Finally, during ‘‘Block 3 – Head/Neck,’’ when students were completing cadaveric neck dissections, ﬁrst-yearintroduction of ultrasound into the medical curriculum at this College of Medicine. Beginning in 2006, we introduced a clinical correlation of a case of cholecystitis that included ultrasound imaging as part of the patient work-up. In subsequent years, we added optional hands-on laboratory experience using the device. Students learned to image the extremities, torso, and neck anatomy on a live model as part of a curriculum that paralleled their dissections in the cadaver laboratory. Based on student feedback, ultrasound remained part of the anatomy curriculum as an introductory exposure to ultrasound in medical school.
The study describes and evaluates the current version of our introduction of ultrasound into the anatomy course of ﬁrst-year medical students. Currently, students receiveinstruction on basic elements of ultrasound imaging, on how to use the ultrasound device, and how to obtain ultrasound images of targeted areas of musculoskeletal, trunk, and neck anatomy, all in parallel with their dissections.
The objectives of this study were 1) to demonstrate the utility of incorporating ultrasound into preclinical medical students’ anatomy education; and 2) to determine if ultrasound imaging enhances ﬁrst-year medical students’understanding of anatomy.
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Color Atlas of Ultrasound Anatomy(Block)296p,2004 CAUA.pdf
Review of Gross AnatomyPansky)681p,1996 RGAP.pdf
To our knowledge, this study is novel because the impact of ultrasound with cross sectional anatomy images and line diagrams for teaching anatomy of upper and lower limbs has not been reported. It has shown that this can be a useful adjunct in teaching anatomy to medical students. Anatomy teaching using ultrasound in Phase 1 (year 1 and year 2) medical curriculum can act as bridging tool to integrate anatomy learning and clinical practice by helping the students to apply anatomical knowledge to interpret normal ultrasound images and to be more prepared when they encounter abnormalities during their clinical years of medicine and as clinicians in their future practice. It can also increase the students’awareness of the importance of anatomy knowledge in clinical practice.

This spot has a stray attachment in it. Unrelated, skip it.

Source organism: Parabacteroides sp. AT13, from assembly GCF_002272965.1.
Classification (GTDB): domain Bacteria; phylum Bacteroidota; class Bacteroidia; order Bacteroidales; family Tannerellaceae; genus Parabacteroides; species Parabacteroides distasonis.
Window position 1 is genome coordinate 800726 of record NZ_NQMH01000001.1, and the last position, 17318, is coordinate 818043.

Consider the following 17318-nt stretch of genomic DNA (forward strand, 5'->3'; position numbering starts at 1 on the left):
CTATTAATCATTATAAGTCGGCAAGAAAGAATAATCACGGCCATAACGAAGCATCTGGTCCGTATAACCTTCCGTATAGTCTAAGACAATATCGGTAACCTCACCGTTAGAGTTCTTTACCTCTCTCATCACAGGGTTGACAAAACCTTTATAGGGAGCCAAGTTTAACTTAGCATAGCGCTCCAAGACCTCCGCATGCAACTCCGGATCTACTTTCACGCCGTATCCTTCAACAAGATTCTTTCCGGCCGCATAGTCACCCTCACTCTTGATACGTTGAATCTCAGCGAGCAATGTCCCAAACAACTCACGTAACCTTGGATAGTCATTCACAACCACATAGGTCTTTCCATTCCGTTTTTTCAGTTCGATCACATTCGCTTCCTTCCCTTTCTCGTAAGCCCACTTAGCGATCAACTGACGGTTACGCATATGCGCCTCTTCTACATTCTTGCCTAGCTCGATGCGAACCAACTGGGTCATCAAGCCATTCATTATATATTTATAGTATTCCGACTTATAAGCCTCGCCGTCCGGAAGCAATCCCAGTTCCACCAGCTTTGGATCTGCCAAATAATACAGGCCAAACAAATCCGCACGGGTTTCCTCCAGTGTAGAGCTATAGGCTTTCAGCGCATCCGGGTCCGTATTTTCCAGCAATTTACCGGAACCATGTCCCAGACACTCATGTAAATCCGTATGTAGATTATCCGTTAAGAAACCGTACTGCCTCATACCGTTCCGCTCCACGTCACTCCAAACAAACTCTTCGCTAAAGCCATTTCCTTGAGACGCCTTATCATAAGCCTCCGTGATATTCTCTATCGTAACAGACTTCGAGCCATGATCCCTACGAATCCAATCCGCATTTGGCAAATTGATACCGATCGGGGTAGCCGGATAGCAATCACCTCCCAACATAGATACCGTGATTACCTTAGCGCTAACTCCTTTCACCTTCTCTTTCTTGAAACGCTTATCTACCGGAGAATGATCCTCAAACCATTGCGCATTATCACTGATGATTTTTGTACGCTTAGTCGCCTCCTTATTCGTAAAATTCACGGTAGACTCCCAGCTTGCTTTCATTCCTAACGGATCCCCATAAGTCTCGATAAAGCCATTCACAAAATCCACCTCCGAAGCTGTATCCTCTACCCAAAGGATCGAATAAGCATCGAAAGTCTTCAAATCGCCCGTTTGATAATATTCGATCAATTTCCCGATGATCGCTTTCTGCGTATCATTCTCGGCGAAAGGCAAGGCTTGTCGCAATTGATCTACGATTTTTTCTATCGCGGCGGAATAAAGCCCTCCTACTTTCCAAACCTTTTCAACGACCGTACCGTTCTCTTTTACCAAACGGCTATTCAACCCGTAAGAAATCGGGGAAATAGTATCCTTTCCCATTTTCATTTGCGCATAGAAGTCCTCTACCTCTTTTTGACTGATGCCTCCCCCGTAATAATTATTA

The utilization of bedside ultrasound by an increasing number of medical specialties has created the need for more ultrasound exposure and teaching in medical school. Although there is a widespread support for more vertical integration of ultrasound teaching throughout the undergraduate curriculum, little is known about whether the quality of ultrasound teaching differs if performed by anatomists or clinicians. The purpose of this study is to compare medical students' evaluation of ultrasound anatomy teaching by clinicians and anatomists. Hands-on interactive ultrasound sessions were scheduled as part of the gross anatomy course following principles of adult learning and instructional design. Seven teachers (three anatomists and four clinicians) taught in each session. Before each session, anatomists were trained in ultrasound by clinicians. Students were divided into groups, rotated teachers between sessions, and completed evaluations. Results indicated students perceived the two groups as comparable for all factors except for knowledge organization and the helpfulness of ultrasound for understanding anatomy (P < 0.001). However, results from unpaired samples t-tests demonstrated a nonstatistically significant difference between the groups within each session for both questions. Moreover, students' test performance for both groups was similar. This study demonstrated that anatomists can teach living anatomy using ultrasound with minimal training as well as clinicians, and encourage the teaching of living anatomy by anatomists in human anatomy courses using ultrasound. Repeating this study at a multicenter level is currently being considered to further validate our conclusion. Anat Sci Educ 7: 340-349. © 2013 American Association of Anatomists.
© 2013 American Association of Anatomists.
ĐỀ CƯƠNG HỌC VÀ DẠY GIẢI PHẪU HỌC BẰNG SIÊU ÂM
1/CƠ XƯƠNG KHỚP=11 X2=22 TIẾT
2/ TIÊU HÓA-GAN MẬT-THẬN=6X2=12 TIẾT
3/ SINH DỤC-NÔI TIẾT=3X2=6 TIẾT
4/ĐẦU MẶT CỔ -NÃO=8X 2=16 TIẾT
5/ TIM – PHỔI= 4X2 = 8 TIẾT
TỔNG CÔNG =64 TIẾT
TÀI LIỆU THAM KHẢO:
GIÁO TRÌNH GPH TIẾNG VIÊT XIN SỬ DỤNG: GIÁO TRÌNH GIẢI PHẪU HỌC, LÊ ĐÌNH VẤN.
GIÁO TRÌNH GPH TIẾNG ANH: HUMAN ANATOMY, A Synoptic Approach, NICOLAS JAMES MIZERES, 1981.
GIÁO TRÌNH THỰC TẬP GPH XIN SỬ DỤNG SÁCH DIAGNOSTIC
SURGICAL IMAGING ANATOMY_ULTRASOUND, AHUJA, 2007 VÀ COLOR ATLAS of ULTRASOUND ANATOMY, BLOCK,